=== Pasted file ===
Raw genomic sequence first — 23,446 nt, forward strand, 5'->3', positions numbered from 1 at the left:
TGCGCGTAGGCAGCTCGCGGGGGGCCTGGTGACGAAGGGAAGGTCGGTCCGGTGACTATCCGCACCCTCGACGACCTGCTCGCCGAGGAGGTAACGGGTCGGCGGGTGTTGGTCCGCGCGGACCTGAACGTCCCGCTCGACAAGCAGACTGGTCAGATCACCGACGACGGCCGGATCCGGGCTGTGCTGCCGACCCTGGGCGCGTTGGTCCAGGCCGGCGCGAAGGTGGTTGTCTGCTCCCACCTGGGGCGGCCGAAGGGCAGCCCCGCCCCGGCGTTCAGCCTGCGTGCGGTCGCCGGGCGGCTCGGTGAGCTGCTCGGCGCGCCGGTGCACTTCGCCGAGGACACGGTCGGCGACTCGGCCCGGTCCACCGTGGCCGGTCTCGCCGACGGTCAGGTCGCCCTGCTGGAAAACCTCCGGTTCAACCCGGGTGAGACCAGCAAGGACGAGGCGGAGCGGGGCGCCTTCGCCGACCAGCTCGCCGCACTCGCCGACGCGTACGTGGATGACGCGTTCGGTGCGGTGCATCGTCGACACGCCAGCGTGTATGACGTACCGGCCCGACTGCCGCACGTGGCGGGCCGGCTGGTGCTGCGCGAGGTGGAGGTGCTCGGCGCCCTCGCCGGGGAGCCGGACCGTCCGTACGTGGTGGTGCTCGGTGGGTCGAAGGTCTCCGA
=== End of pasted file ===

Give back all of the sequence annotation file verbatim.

Raw genomic sequence first — 23,446 nt, forward strand, 5'->3', positions numbered from 1 at the left:
TGCGCGTAGGCAGCTCGCGGGGGGCCTGGTGACGAAGGGAAGGTCGGTCCGGTGACTATCCGCACCCTCGACGACCTGCTCGCCGAGGAGGTAACGGGTCGGCGGGTGTTGGTCCGCGCGGACCTGAACGTCCCGCTCGACAAGCAGACTGGTCAGATCACCGACGACGGCCGGATCCGGGCTGTGCTGCCGACCCTGGGCGCGTTGGTCCAGGCCGGCGCGAAGGTGGTTGTCTGCTCCCACCTGGGGCGGCCGAAGGGCAGCCCCGCCCCGGCGTTCAGCCTGCGTGCGGTCGCCGGGCGGCTCGGTGAGCTGCTCGGCGCGCCGGTGCACTTCGCCGAGGACACGGTCGGCGACTCGGCCCGGTCCACCGTGGCCGGTCTCGCCGACGGTCAGGTCGCCCTGCTGGAAAACCTCCGGTTCAACCCGGGTGAGACCAGCAAGGACGAGGCGGAGCGGGGCGCCTTCGCCGACCAGCTCGCCGCACTCGCCGACGCGTACGTGGATGACGCGTTCGGTGCGGTGCATCGTCGACACGCCAGCGTGTATGACGTACCGGCCCGACTGCCGCACGTGGCGGGCCGGCTGGTGCTGCGCGAGGTGGAGGTGCTCGGCGCCCTCGCCGGGGAGCCGGACCGTCCGTACGTGGTGGTGCTCGGTGGGTCGAAGGTCTCCGA